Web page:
Bruce Graham’s Rizzo, now enjoying a revival by Philadelphia Theatre Company, is a curious theatrical phenomenon. As I suggested last year in my review of Theatre Exile’s original production, it’s not so much a play as a succession of talking heads arguing whether Philadelphia’s bellicose late mayor was a civic hero or a civic villain. It will never be performed anywhere but in Philadelphia, nor is it likely to be adapted for TV or the movies. For that matter, Rizzo is unlikely to appeal to Philadelphians under the age of 30. And future Philadelphians will surely respond to Rizzo much as Philadelphians today would react to a play about Arlen Specter or Hugh Scott. (If you can’t quite place these recent local political legends, I rest my case.)
What was that all about?
Yet for those Philadelphians who lived through the bizarre period between 1971 and 1991 when the real Frank Rizzo ran for mayor six times — diverting the civic energies of his supporters and critics alike to feed his seemingly insatiable appetite for combat and attention — Rizzo exerts an undeniable fascination. If the play fails to qualify as a tragedy, a romance, or a farce, it does provide a vehicle for Philadelphians of a certain age to reminisce together without rancor, now that the erstwhile object of their attention has been permanently removed from the scene.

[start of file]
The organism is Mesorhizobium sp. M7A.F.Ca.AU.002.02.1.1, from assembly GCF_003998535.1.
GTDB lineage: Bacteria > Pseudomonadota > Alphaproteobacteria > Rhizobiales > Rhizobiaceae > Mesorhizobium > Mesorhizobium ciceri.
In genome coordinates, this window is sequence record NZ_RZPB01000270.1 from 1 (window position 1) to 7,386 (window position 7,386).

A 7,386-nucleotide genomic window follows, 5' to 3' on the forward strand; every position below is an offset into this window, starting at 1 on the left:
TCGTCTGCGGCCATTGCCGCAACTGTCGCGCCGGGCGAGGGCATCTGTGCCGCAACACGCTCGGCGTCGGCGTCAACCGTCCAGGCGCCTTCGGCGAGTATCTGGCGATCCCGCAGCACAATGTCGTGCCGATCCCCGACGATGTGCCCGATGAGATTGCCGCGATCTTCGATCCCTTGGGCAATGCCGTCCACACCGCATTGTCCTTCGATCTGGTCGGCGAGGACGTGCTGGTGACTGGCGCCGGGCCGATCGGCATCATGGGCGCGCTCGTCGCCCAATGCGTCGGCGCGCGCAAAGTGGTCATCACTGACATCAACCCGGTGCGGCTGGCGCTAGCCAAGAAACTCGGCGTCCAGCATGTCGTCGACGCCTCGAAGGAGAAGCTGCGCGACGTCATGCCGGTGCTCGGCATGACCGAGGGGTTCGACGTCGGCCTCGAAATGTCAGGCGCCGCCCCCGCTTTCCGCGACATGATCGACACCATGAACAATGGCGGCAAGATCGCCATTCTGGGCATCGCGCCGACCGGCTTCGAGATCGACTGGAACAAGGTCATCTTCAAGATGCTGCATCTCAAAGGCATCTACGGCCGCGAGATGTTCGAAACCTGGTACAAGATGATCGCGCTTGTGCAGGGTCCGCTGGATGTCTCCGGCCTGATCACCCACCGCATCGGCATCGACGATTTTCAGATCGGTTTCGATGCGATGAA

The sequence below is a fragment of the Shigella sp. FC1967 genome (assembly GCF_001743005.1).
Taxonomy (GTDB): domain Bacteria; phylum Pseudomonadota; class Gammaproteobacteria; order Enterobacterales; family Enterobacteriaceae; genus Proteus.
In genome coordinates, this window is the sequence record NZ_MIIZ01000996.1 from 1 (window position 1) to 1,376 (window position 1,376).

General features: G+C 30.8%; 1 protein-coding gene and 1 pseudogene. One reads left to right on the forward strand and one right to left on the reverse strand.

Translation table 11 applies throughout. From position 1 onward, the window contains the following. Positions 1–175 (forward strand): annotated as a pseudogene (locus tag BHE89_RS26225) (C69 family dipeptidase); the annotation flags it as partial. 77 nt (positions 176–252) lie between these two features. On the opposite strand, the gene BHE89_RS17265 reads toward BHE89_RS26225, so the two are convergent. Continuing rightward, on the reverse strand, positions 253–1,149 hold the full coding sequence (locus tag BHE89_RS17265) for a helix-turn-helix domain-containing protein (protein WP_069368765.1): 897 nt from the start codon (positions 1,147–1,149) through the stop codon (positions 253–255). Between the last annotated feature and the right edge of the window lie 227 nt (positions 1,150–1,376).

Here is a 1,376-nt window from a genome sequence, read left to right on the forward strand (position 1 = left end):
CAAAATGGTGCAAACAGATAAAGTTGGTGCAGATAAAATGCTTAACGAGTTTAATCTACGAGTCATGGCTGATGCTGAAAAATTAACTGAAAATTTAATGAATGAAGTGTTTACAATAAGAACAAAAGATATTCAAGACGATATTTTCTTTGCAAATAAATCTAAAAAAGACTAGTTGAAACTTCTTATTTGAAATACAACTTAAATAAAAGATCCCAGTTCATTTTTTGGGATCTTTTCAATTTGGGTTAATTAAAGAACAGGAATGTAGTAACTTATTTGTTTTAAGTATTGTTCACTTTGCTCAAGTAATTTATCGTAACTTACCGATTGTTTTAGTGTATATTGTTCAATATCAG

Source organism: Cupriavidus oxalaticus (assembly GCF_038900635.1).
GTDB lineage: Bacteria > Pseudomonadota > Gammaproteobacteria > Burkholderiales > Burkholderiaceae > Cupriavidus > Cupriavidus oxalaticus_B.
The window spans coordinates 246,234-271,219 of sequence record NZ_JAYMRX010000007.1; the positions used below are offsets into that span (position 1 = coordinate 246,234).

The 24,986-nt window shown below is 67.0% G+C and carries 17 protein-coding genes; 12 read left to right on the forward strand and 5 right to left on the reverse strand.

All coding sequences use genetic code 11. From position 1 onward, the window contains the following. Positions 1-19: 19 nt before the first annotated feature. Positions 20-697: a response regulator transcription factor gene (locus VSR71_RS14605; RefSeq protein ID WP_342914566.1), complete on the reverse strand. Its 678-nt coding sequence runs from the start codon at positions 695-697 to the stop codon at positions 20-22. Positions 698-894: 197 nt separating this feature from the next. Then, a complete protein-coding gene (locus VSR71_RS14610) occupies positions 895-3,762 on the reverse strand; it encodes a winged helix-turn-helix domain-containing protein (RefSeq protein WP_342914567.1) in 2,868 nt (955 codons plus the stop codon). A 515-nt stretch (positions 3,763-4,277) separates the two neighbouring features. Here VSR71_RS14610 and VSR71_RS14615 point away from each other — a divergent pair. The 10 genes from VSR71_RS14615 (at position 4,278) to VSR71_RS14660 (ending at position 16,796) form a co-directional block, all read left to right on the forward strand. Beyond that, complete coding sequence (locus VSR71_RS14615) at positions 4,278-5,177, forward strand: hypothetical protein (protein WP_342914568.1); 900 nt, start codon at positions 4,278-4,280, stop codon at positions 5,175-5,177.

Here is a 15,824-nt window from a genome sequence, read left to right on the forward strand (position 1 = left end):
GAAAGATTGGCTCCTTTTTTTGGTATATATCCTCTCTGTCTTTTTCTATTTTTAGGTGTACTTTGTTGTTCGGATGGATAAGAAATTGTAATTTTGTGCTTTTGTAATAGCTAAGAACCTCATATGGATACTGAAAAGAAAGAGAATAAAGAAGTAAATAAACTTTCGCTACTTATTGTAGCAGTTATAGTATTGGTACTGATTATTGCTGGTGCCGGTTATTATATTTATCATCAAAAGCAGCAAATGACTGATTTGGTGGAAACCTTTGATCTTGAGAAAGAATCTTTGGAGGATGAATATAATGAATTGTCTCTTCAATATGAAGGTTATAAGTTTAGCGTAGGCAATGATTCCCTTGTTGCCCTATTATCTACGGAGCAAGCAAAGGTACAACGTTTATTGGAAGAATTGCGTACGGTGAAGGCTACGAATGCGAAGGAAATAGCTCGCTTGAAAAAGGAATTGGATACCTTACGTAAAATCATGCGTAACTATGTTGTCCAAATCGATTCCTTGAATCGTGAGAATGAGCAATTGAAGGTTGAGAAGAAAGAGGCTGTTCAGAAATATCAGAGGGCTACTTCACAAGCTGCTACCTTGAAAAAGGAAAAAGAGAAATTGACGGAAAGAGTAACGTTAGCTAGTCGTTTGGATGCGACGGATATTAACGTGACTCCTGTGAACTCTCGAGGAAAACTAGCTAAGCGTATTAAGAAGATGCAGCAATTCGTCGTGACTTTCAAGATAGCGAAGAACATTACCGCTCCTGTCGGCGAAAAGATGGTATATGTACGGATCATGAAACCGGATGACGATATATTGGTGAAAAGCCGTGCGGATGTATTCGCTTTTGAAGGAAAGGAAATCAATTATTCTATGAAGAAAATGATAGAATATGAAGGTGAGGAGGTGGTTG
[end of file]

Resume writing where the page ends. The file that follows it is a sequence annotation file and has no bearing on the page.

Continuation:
Last Friday’s performance, for example, attracted a nearly full house of graying heads who, like me, had come to reconnect with old familiar faces, no matter whether they had once been friends or foes. I, whom Rizzo once sued unsuccessfully for libel, found myself kidding with Marty Weinberg (Rizzo’s political advisor), Jeff Batoff (son of Bill Batoff, Rizzo’s primary fund-raiser), and Elliot Curson (who created political ads for Rizzo). The draw that night was not so much the play as the post-performance panel discussion, pitting such former Rizzo acolytes as Weinberg and former Philadelphia managing director Hillel Levinson against Shelly Yanoff (who led the petition to recall Rizzo from office in 1975) and Bob Weinstein (who sued the city to racially integrate Rizzo’s police force). The evening put me in mind of the reunions of the Association of Montana Pioneers in the 1890s, at which aging outlaws, lawmen, vigilantes, and victims gathered to share memories and swap stories with their former enemies.
Then as now, these gatherings serve a useful purpose: to enable the survivors of a traumatic period to ask each other, “What was that all about?” and to remind each other that, at the end of the day, we’re all Philadelphians (or Montanans). Bruce Graham’s Rizzo poses no imminent threat to displace Macbeth or Oedipus Rex from the theatrical pantheon (a more creative writer, like, say, Dante, might have imagined a helmeted Rizzo, billy club in hand, kicking in the gates of Purgatory). On the other hand, Rizzo does demonstrate that there’s something to be said for narrow dramatic ambition, aimed at a narrow audience.